Seeded first from pool qualification Ulster Rugby have home advantage against Saracens in a repeat of last seasons’ quarter-final at Twickenham, where the runaway English Premiership leaders comprehensively dispatched Ulster’s best efforts to #maketwickenhamhome.
It promises to be a massive occasion with a passionate home support ready to rock the foundations of Ravenhill’s impressive new development – building contractors have been working to the last moment to have the stadium ready and close to its eventual 18,000 capacity.
The social media games have continued from last season. Saracens called on their fans’ to #makeravenhillhome and Ulster released an orchestral version of their familiar song Stand up for the Ulstermen, part of a wider campaign asking fans’ to #showURsupport.
The respective social media campaigns have perhaps stirred a supporter rivalry, a little friendly competition adding to the spice of the occasion, but come Saturday evening all that will be set aside as two highly fancied sides go to war.
The Belfast-based side came through qualification for the knockout stage unbeaten in their pool, winning all six of their fixtures including two eye catching performances away against Montpellier and Leicester.
Their form has been patchy in recent weeks, an indifferent performance on the not so hallowed turf at Murrayfield and a first defeat of the calendar year on Cardiff’s artificial surface suggest that Ulster’s focus had prematurely shifted to Saracens.
Ruan Pienaar’s availability is crucial, and Mark Anscombe can choose from a fully fit squad with the return of Stephen Ferris after 16 months in the dark an obvious bonus for the Ulstermen.
Ferris will be unleashed from a bench loaded with forwards along with Iain Henderson and Robbie Diack, selections which acknowledge the physicality of the Saracens pack and leave Ulster with some serious impact in the second half.
From an Ulster perspective it was impossible not to watch with great pride as formerly unsung heroes from the province played significant roles in Ireland’s exploits during the Championship winning Six Nations. However, of those involved, it was the performances of Andrew Trimble which stood out as the most pleasing by some margin.
Trimble himself had feared further international recognition would pass him by as recently as last year, despite 50 plus caps he’d never managed to transfer his consistently impressive performances in the white and red of Ulster to the international arena until Joe Schmidt put his faith in the devout Christian this spring.
A Wembley defeat at the hands of fellow qualifiers Toulouse, and a second pool loss at Stade Ernest Wallon against the same opponents, complicated matters for Saracens but they qualified as eighth seeds scoring more points than any other team in the process.
If Ulster’s form has suffered in the lead up to this clash then Saracens have gone from strength to strength in recent weeks with Wasps defeated at Adams Park and Harlequins put to the sword in front of a world record rugby attendance at Wembley.
Sitting pretty at the top of the Aviva Premiership for now, Mark McCall is all too aware that Saracens must raise their level at the business end of the season if they’re to avoid another near miss.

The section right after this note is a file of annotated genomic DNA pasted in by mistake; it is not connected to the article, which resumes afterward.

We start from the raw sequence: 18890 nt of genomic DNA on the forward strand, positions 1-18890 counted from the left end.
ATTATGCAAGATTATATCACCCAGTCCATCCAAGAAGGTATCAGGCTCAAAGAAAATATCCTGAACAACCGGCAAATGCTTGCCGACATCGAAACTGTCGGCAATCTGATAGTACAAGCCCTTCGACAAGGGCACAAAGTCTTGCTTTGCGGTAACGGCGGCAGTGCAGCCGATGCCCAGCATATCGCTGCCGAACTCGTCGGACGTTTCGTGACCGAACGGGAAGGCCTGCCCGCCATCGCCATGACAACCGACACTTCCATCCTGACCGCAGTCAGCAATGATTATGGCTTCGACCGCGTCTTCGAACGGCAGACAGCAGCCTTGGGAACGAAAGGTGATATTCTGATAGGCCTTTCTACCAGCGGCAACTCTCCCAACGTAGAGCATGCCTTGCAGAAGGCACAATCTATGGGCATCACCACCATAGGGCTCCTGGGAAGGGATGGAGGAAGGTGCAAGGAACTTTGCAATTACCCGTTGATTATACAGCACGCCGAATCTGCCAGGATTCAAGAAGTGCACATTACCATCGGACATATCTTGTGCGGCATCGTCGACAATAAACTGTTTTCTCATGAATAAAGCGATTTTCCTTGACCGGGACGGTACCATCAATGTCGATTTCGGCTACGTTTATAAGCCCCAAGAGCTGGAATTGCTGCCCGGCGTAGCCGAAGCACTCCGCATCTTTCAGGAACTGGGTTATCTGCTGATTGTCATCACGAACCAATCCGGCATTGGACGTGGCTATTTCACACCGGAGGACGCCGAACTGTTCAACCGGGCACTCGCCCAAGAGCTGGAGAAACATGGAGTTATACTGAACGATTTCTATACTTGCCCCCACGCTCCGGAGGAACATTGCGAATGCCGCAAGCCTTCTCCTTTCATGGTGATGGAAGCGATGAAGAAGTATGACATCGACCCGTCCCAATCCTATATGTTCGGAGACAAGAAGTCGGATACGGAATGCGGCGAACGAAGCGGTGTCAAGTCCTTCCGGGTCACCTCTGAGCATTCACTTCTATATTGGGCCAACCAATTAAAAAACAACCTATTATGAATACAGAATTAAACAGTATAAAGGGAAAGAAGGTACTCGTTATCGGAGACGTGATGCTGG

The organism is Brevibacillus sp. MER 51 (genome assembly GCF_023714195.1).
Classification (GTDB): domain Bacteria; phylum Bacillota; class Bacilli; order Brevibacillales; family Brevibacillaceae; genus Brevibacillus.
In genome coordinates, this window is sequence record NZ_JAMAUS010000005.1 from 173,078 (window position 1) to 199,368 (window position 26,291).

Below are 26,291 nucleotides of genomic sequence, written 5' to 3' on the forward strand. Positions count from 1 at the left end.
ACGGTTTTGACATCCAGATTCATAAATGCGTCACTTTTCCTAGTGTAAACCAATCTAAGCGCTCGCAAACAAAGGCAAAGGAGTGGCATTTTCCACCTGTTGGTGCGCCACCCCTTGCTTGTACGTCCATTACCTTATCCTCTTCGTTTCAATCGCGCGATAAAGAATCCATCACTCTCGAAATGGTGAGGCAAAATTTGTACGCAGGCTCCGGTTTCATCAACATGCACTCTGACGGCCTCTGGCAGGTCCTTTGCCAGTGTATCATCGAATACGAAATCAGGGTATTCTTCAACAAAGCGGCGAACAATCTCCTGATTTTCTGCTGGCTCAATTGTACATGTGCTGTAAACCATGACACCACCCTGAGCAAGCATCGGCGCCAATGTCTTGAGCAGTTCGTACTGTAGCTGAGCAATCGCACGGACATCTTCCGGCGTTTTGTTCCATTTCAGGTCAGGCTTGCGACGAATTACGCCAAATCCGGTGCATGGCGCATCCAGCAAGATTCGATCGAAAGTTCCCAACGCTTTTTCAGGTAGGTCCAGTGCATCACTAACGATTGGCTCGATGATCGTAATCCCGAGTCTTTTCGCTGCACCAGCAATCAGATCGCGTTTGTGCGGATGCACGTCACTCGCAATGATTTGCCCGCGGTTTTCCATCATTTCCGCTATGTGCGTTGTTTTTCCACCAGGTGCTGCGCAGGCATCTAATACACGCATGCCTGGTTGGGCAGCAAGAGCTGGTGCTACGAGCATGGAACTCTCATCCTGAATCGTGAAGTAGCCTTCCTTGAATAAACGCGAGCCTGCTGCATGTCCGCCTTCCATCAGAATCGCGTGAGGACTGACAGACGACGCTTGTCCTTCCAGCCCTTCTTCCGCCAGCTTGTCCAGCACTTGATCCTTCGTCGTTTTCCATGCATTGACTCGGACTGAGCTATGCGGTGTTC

If one player epitomises the unfashionable, uncompromising, frankly almost unstoppable game which Saracens churn out week on week it is back-row Jacques Burger. There is nothing flashy about the 30 year old former Bulls player with the distinctive curls and battle hardened features.
Since joining Saracens in 2009 the Namibian quickly established a reputation as one of the toughest no-nonsense forwards amongst their ranks. Burger has insisted he’ll thrive off a hostile reception from the roaring Ravenhill terraces, and has been outspoken in the week about putting the squeeze on Ulster and Pienaar in particular.
Saracens welcome back Billy Vunipola to form a formidable back row unit with Joubert and Burger.
Head-to-head: Ruan Pienaar vs Owen Farrell
Whilst these two aren’t strictly in direct opposition, there’s no doubt that Pienaar and Farrell pull the strings for their respective sides. From an attacking perspective Farrell has improved significantly since these two met at the same stage last April but in what is expected to be a ferocious contest up front, both halfbacks will be looking to capitalise territorially during moments of ascendency.
Expect Owen Farrell to test Andrew Trimble and Tommy Bowe by playing the corners while Pienaar has one of the most accurate box kicks in his armoury, a tactic which plays to the strengths of Ulster’s in-form wingers and a likely headache for Saracens’ Chris Ashton, Alex Goode and David Strettle.
Not only will their tactical orchestrating be crucial, but in a game which is unlikely to be settled by any more than one score, a penalty or drop goal, their respective form with the boot is probably going to decide the outcome in the end. Ultimately, if Pienaar performs well Ulster usually win, especially at Ravenhill.
As an Ulsterman it’s difficult to keep an objective perspective when they’re involved in such a huge occasion, I’ll make no apologies for that. However, there’s no doubting the threat posed by a ruthlessly efficient Saracens pack and the risk that they’ll spoil the party is all too real.
Ulster’s defensive maul was a major area of concern after a disastrous first half at the Cardiff Arms last week, so Saracens could find some success in that area although Ulster will undoubtedly have addressed those frailties during the week.
Providing Ulster don’t freeze on massive day for the province, and there’s no reason to believe this will be the case, I’d back them to edge this one. Ulster by 4.
By David Blair (@viscount_dave)
Photo by: Patrick Khachfe / Onside Images